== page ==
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Putting on Your Big Girl Panties
Putting on Your Big Girl Panties
Next week is a scary week for me. I have committed to three projects that take me way outside my comfort zone. All three of them are paralyzingly frightening. I am really going to have to “psych” myself up for them. So, what scares you?
Giving a speech?
Socializing with strangers?
Passing a test?
Going on dates?
Making a big sale?
The list goes on and one. And if you’ve really taken the time to think about all the things you hate to do, well, it’s probably because those things are’t “comfortable” to you.
As terrifying as my tasks next week sound to me, I am going to “put my big girl panties” on and do them. And sometimes, that’s exactly the way we have to conquer life; by sucking it up and just “doing it.” Here’s a way to move forward:
Connect with your inner voice
It is when we step outside the coziness of our familiar zone that we step into a growth zone. In order to move forward in our life we must grow. Stepping outside of the comfort zone, after all, is about taking risks.
The key is that we need to know how to modulate risks to stretch, but not break. We don’t want to take “foolish” (un-calculated) risks and must trust our instincts to know the difference between a growth zone and danger zone.
For example, for me, jumping out of an airplane would constitute a danger zone at this point in my life; it puts me at physical risk of injury for what for me represents too big of a risk. Pushing the edges between growth and danger is a fine art and one that is dictated by our inner voice.
Listen carefully to your voice before you calculate your choices. If you say no to something, why did you say no? What did your inner voice tell you? What is the real danger (I could break a bone jumping out of an airplane) vs. the perceived danger (I’m afraid of heights and don’t want to do it.)
Some Anxiety is Good
A psychological theory known as the Yerkes-Dodson Law proposed that “Anxiety improves performance until a certain optimum level of arousal has been reached. Beyond that point, performance deteriorates as higher levels of anxiety are attained.”
The take away from this is that we need a certain level of anxiety in order for us to function effectively. We are always taught that anxiety is a bad, negative thing. Well, according to this law that is accurate after an optimum level. Prior to that level anxiety is a good thing because it sharpens our senses and provides the tension for us to perform at our best.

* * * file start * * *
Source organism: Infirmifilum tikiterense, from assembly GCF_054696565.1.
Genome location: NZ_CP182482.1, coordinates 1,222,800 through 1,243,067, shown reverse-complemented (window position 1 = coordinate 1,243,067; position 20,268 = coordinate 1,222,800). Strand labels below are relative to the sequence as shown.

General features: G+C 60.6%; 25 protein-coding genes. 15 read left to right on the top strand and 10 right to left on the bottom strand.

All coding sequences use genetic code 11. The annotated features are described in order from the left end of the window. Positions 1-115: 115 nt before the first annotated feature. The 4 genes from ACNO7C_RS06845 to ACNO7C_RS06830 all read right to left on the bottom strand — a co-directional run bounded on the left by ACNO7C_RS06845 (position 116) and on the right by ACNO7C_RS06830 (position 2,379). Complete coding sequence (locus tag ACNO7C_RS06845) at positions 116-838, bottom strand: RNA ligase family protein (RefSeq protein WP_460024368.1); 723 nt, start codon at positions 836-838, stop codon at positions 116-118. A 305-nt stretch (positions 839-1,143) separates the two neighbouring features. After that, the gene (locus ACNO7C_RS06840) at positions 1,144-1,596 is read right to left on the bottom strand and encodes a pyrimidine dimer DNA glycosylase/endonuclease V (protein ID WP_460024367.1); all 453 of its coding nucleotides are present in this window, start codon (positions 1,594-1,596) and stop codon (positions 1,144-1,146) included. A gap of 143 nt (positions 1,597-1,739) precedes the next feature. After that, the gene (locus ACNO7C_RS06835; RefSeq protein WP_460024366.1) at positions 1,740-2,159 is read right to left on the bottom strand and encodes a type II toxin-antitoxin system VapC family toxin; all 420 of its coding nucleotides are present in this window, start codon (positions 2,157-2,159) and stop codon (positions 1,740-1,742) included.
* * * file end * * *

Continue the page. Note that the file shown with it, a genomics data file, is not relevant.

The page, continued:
Looking at the Yerkes-Dodson graph it shows that as our anxiety rises, our performance gets better – up to a point.
So in order to step out of the comfort zone into the growth zone we should embrace our anxiety and recognize the benefit of it. In other words, when there is no actual risk, feeling a little anxious over taking a test, or having a job interview is a good thing. It is healthy to have a little rush of adrenaline at times.
Don’t over think it
Remember when you were little and took the first jump at the edge of the pool. You had to just close your eyes and jump. Stepping outside the comfort zone is about letting go and trusting yourself enough do what needs to get done.
Pulling on your “big girl panties” is about acknowledging that you need to get something that feels scary done, but are sucking it up and moving forward despite your anxiety.
The more you think about how scary it is to accomplish something – starting a business, quitting a job, changing careers, etc. – the more you give yourself a chance to back out of it. Sometimes you just have to close your eyes, grit your teeth, and do it.
Reward yourself for being willing to take the risk
Reinforcing ourselves for our courage is important. That feeling of “WooHoo, I did it” is also worthy of celebration. And don’t just think of the big things. Sometimes, small victories deserve a polite nod, too.
Eleanor Roosevelt said, “Do one thing every day that scares you.” Ok, Eleanor, I am with you. I will do that today and tomorrow, too. Will you join me? What takes you out of your comfort zone? Have you had to” wear big girl panties” lately?
Dr. Ines K. Roe has been helping women in transition rediscover themselves for over 20 years. If you’ve been feeling unfulfilled, are frustrated with your sense of accomplishment in midlife, or simply need guidance on your path to holistic well being, join her ecourse.